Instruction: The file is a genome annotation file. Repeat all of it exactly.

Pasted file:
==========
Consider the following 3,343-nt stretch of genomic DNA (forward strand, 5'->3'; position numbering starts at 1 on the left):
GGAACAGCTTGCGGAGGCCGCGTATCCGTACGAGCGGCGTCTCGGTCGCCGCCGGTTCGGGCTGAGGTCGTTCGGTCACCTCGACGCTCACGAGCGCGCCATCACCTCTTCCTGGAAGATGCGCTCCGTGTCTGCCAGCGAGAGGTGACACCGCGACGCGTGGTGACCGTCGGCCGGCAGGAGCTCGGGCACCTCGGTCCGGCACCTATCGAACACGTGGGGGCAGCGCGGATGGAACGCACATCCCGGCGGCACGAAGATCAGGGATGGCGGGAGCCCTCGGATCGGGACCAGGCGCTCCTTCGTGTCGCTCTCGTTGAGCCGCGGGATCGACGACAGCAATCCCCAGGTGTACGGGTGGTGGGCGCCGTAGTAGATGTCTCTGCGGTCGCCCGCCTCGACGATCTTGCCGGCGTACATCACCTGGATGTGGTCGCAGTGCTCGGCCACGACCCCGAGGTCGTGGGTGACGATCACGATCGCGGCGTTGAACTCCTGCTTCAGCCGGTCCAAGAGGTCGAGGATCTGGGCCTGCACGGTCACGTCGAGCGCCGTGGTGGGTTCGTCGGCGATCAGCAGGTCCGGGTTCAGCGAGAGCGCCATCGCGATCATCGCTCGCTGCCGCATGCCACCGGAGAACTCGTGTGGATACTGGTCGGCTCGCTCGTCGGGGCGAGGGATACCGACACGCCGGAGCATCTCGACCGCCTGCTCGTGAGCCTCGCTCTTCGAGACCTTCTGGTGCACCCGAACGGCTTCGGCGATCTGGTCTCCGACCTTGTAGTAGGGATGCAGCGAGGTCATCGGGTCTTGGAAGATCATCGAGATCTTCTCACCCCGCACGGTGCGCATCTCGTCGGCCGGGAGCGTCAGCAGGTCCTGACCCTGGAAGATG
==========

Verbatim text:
Consider the following 3,343-nt stretch of genomic DNA (forward strand, 5'->3'; position numbering starts at 1 on the left):
GGAACAGCTTGCGGAGGCCGCGTATCCGTACGAGCGGCGTCTCGGTCGCCGCCGGTTCGGGCTGAGGTCGTTCGGTCACCTCGACGCTCACGAGCGCGCCATCACCTCTTCCTGGAAGATGCGCTCCGTGTCTGCCAGCGAGAGGTGACACCGCGACGCGTGGTGACCGTCGGCCGGCAGGAGCTCGGGCACCTCGGTCCGGCACCTATCGAACACGTGGGGGCAGCGCGGATGGAACGCACATCCCGGCGGCACGAAGATCAGGGATGGCGGGAGCCCTCGGATCGGGACCAGGCGCTCCTTCGTGTCGCTCTCGTTGAGCCGCGGGATCGACGACAGCAATCCCCAGGTGTACGGGTGGTGGGCGCCGTAGTAGATGTCTCTGCGGTCGCCCGCCTCGACGATCTTGCCGGCGTACATCACCTGGATGTGGTCGCAGTGCTCGGCCACGACCCCGAGGTCGTGGGTGACGATCACGATCGCGGCGTTGAACTCCTGCTTCAGCCGGTCCAAGAGGTCGAGGATCTGGGCCTGCACGGTCACGTCGAGCGCCGTGGTGGGTTCGTCGGCGATCAGCAGGTCCGGGTTCAGCGAGAGCGCCATCGCGATCATCGCTCGCTGCCGCATGCCACCGGAGAACTCGTGTGGATACTGGTCGGCTCGCTCGTCGGGGCGAGGGATACCGACACGCCGGAGCATCTCGACCGCCTGCTCGTGAGCCTCGCTCTTCGAGACCTTCTGGTGCACCCGAACGGCTTCGGCGATCTGGTCTCCGACCTTGTAGTAGGGATGCAGCGAGGTCATCGGGTCTTGGAAGATCATCGAGATCTTCTCACCCCGCACGGTGCGCATCTCGTCGGCCGGGAGCGTCAGCAGGTCCTGACCCTGGAAGATG